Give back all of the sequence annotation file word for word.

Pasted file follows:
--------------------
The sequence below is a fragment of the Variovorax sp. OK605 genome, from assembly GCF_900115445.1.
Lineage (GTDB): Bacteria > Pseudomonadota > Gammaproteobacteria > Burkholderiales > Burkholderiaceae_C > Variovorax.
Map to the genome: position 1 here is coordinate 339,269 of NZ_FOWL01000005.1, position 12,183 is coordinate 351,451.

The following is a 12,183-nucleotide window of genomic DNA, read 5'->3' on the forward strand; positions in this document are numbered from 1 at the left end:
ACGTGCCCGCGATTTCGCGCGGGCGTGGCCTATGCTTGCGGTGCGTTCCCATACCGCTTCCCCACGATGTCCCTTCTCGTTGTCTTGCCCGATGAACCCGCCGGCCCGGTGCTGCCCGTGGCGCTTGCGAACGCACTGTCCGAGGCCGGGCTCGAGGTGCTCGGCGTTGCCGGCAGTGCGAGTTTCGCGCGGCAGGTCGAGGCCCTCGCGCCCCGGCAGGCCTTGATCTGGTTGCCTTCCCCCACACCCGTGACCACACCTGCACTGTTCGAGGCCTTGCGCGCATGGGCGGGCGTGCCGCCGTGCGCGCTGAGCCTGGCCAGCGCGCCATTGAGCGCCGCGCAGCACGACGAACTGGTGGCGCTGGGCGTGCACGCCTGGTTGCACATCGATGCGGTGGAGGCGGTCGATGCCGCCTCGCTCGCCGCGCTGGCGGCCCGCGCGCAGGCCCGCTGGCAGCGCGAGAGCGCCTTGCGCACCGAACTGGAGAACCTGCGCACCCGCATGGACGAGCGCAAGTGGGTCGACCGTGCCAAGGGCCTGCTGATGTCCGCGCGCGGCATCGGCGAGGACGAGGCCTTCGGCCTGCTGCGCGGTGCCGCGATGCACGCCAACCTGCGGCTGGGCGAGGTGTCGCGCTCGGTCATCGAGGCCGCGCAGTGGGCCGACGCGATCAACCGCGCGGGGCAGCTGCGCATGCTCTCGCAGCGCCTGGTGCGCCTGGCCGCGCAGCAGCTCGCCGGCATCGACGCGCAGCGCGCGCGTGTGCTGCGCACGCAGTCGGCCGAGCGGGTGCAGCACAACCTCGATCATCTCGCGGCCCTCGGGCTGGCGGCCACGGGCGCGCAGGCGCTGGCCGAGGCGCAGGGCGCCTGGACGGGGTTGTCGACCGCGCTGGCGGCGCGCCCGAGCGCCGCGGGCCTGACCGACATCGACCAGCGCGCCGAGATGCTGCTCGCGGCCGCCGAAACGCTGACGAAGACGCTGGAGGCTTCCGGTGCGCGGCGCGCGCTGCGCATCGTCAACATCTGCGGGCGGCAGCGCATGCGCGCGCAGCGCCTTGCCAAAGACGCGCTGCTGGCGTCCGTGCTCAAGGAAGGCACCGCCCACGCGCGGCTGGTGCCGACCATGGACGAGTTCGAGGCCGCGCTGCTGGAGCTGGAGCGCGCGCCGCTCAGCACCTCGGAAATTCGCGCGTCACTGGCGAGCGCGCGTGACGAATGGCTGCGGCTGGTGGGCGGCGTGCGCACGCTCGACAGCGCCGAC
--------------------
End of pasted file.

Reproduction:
The sequence below is a fragment of the Variovorax sp. OK605 genome, from assembly GCF_900115445.1.
Lineage (GTDB): Bacteria > Pseudomonadota > Gammaproteobacteria > Burkholderiales > Burkholderiaceae_C > Variovorax.
Map to the genome: position 1 here is coordinate 339,269 of NZ_FOWL01000005.1, position 12,183 is coordinate 351,451.

The following is a 12,183-nucleotide window of genomic DNA, read 5'->3' on the forward strand; positions in this document are numbered from 1 at the left end:
ACGTGCCCGCGATTTCGCGCGGGCGTGGCCTATGCTTGCGGTGCGTTCCCATACCGCTTCCCCACGATGTCCCTTCTCGTTGTCTTGCCCGATGAACCCGCCGGCCCGGTGCTGCCCGTGGCGCTTGCGAACGCACTGTCCGAGGCCGGGCTCGAGGTGCTCGGCGTTGCCGGCAGTGCGAGTTTCGCGCGGCAGGTCGAGGCCCTCGCGCCCCGGCAGGCCTTGATCTGGTTGCCTTCCCCCACACCCGTGACCACACCTGCACTGTTCGAGGCCTTGCGCGCATGGGCGGGCGTGCCGCCGTGCGCGCTGAGCCTGGCCAGCGCGCCATTGAGCGCCGCGCAGCACGACGAACTGGTGGCGCTGGGCGTGCACGCCTGGTTGCACATCGATGCGGTGGAGGCGGTCGATGCCGCCTCGCTCGCCGCGCTGGCGGCCCGCGCGCAGGCCCGCTGGCAGCGCGAGAGCGCCTTGCGCACCGAACTGGAGAACCTGCGCACCCGCATGGACGAGCGCAAGTGGGTCGACCGTGCCAAGGGCCTGCTGATGTCCGCGCGCGGCATCGGCGAGGACGAGGCCTTCGGCCTGCTGCGCGGTGCCGCGATGCACGCCAACCTGCGGCTGGGCGAGGTGTCGCGCTCGGTCATCGAGGCCGCGCAGTGGGCCGACGCGATCAACCGCGCGGGGCAGCTGCGCATGCTCTCGCAGCGCCTGGTGCGCCTGGCCGCGCAGCAGCTCGCCGGCATCGACGCGCAGCGCGCGCGTGTGCTGCGCACGCAGTCGGCCGAGCGGGTGCAGCACAACCTCGATCATCTCGCGGCCCTCGGGCTGGCGGCCACGGGCGCGCAGGCGCTGGCCGAGGCGCAGGGCGCCTGGACGGGGTTGTCGACCGCGCTGGCGGCGCGCCCGAGCGCCGCGGGCCTGACCGACATCGACCAGCGCGCCGAGATGCTGCTCGCGGCCGCCGAAACGCTGACGAAGACGCTGGAGGCTTCCGGTGCGCGGCGCGCGCTGCGCATCGTCAACATCTGCGGGCGGCAGCGCATGCGCGCGCAGCGCCTTGCCAAAGACGCGCTGCTGGCGTCCGTGCTCAAGGAAGGCACCGCCCACGCGCGGCTGGTGCCGACCATGGACGAGTTCGAGGCCGCGCTGCTGGAGCTGGAGCGCGCGCCGCTCAGCACCTCGGAAATTCGCGCGTCACTGGCGAGCGCGCGTGACGAATGGCTGCGGCTGGTGGGCGGCGTGCGCACGCTCGACAGCGCCGAC